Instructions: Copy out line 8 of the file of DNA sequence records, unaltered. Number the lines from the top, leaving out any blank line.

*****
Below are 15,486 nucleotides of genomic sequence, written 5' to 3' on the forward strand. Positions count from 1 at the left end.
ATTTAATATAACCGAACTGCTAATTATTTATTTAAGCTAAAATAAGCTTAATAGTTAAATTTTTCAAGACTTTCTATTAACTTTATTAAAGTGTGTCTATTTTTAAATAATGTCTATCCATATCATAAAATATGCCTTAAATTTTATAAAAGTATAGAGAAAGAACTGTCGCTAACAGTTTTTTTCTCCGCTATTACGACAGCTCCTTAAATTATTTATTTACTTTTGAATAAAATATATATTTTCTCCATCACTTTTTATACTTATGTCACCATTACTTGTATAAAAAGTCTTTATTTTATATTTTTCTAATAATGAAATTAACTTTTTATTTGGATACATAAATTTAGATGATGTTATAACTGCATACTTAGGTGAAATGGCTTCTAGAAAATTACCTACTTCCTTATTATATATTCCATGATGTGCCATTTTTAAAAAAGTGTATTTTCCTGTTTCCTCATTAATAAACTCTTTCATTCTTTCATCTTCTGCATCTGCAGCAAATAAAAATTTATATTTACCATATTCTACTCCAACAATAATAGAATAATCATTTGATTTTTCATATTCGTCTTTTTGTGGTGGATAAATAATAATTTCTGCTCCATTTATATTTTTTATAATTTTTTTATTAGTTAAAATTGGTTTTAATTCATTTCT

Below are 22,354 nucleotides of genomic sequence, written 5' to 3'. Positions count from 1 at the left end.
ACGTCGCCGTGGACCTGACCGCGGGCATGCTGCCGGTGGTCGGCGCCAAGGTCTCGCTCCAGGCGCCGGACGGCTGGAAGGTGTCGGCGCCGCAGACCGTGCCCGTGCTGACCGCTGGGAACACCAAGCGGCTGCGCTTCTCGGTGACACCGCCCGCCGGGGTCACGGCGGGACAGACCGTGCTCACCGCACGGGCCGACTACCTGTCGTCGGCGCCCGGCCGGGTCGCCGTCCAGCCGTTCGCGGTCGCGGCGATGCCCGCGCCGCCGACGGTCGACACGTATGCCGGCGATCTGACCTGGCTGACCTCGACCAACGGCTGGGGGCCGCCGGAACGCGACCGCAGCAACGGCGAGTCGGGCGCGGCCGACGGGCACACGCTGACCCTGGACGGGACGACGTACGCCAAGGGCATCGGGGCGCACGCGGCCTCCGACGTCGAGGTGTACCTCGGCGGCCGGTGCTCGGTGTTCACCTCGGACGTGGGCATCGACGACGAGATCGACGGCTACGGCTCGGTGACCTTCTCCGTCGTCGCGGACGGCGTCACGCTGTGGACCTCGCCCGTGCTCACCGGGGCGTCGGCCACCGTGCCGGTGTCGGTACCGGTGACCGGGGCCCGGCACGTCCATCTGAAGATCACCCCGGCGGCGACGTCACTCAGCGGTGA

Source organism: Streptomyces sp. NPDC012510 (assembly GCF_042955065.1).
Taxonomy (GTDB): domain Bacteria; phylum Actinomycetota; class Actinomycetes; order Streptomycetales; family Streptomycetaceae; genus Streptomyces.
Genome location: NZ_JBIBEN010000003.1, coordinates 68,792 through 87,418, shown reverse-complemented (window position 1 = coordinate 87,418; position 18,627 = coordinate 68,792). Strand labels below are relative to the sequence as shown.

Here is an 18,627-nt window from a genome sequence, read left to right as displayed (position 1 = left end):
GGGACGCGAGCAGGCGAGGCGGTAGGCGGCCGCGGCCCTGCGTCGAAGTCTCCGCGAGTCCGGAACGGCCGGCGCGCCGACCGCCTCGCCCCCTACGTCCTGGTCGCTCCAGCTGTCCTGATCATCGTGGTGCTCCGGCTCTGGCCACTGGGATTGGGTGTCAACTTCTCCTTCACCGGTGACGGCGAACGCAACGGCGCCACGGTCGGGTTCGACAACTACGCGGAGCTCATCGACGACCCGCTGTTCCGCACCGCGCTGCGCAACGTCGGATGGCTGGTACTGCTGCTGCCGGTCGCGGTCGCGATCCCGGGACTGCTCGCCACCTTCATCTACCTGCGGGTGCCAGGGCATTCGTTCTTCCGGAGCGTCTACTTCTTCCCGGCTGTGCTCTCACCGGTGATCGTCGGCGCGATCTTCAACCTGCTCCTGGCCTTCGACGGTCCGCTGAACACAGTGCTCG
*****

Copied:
Here is an 18,627-nt window from a genome sequence, read left to right as displayed (position 1 = left end):